Due to an increased focus on erosive tooth wear (ETW), the European Federation of Conservative Dentistry (EFCD) considered ETW as a relevant topic for generating this consensus report.
Materials and methods
This report is based on a compilation of the scientific literature, an expert conference, and the approval by the General Assembly of EFCD.
ETW is a chemical-mechanical process resulting in a cumulative loss of hard dental tissue not caused by bacteria, and it is characterized by loss of the natural surface morphology and contour of the teeth. A suitable index for classification of ETW is the basic erosive wear examination (BEWE). Regarding the etiology, patient-related factors include the pre-disposition to erosion, reflux, vomiting, drinking and eating habits, as well as medications and dietary supplements. Nutritional factors relate to the composition of foods and beverages, e.g., with low pH and high buffer capacity (major risk factors), and calcium concentration (major protective factor). Occupational factors are exposition of workers to acidic liquids or vapors. Preventive management of ETW aims at reducing or stopping the progression of the lesions. Restorative management aims at reducing symptoms of pain and dentine hypersensitivity, or to restore esthetic and function, but it should only be used in conjunction with preventive strategies.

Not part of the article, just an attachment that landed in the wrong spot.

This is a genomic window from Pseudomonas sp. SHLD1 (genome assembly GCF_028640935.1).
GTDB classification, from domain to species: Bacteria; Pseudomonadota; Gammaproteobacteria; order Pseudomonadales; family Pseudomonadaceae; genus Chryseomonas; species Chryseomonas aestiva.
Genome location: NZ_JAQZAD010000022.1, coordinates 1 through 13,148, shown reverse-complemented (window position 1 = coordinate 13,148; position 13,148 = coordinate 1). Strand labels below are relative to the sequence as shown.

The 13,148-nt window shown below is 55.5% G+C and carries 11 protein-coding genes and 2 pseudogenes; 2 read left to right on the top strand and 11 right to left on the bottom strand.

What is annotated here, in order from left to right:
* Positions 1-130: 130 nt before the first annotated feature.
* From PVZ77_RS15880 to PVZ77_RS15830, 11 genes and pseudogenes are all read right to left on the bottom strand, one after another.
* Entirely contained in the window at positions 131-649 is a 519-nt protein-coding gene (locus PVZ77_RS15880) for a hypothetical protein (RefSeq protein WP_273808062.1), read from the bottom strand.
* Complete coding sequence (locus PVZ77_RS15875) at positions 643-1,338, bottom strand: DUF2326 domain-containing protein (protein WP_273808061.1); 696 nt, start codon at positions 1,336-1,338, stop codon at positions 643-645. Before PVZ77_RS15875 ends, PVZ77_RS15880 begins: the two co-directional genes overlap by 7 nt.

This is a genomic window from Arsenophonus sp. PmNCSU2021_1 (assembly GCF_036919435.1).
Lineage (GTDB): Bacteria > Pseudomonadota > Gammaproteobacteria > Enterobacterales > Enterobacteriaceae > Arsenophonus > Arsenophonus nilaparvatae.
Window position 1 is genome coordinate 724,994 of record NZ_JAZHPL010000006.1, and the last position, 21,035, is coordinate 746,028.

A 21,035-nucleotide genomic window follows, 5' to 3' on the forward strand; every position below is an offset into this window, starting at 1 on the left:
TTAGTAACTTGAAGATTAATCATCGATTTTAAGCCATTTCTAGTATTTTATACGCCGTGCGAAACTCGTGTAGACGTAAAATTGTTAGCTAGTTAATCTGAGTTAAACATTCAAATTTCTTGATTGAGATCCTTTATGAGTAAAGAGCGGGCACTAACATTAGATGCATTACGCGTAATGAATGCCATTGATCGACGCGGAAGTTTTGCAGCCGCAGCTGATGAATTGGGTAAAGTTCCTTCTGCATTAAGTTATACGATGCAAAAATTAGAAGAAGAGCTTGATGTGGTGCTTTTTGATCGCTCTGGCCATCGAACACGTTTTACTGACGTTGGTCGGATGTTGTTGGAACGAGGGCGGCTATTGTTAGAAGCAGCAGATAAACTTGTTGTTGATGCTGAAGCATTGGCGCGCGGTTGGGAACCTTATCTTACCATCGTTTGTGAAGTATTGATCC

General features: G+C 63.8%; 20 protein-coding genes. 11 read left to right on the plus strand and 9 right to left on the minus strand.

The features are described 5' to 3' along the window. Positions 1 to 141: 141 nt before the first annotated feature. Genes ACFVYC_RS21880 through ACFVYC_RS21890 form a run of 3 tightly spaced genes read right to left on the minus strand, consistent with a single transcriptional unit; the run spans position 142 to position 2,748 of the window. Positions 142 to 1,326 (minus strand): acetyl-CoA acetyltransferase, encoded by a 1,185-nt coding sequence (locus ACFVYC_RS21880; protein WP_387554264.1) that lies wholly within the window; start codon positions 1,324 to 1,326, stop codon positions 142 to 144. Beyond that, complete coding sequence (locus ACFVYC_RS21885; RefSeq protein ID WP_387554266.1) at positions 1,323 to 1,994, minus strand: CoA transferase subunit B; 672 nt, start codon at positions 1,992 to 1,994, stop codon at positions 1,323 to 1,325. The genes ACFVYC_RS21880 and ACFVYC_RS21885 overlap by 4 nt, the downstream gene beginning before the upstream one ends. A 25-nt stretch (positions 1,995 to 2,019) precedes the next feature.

Effective management of ETW includes screening for early signs of ETW and evaluating all etiological factors.
ETW is a clinical condition, which calls for the increased attention of the dental community and is a challenge for the cooperation with other medical specialities.
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GERD = GORD
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The consensus conference was funded by EFCD and the Department of Preventive, Restorative, and Pediatric Dentistry, University of Bern, Switzerland.
All authors contributed equally to this work. Names merely appear in alphabetical order.
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Carvalho, T.S., Colon, P., Ganss, C. et al. Consensus report of the European Federation of Conservative Dentistry: erosive tooth wear—diagnosis and management. Clin Oral Invest 19, 1557–1561 (2015). https://doi.org/10.1007/s00784-015-1511-7
- Dental erosion
- Preventive measures
- Restorative therapy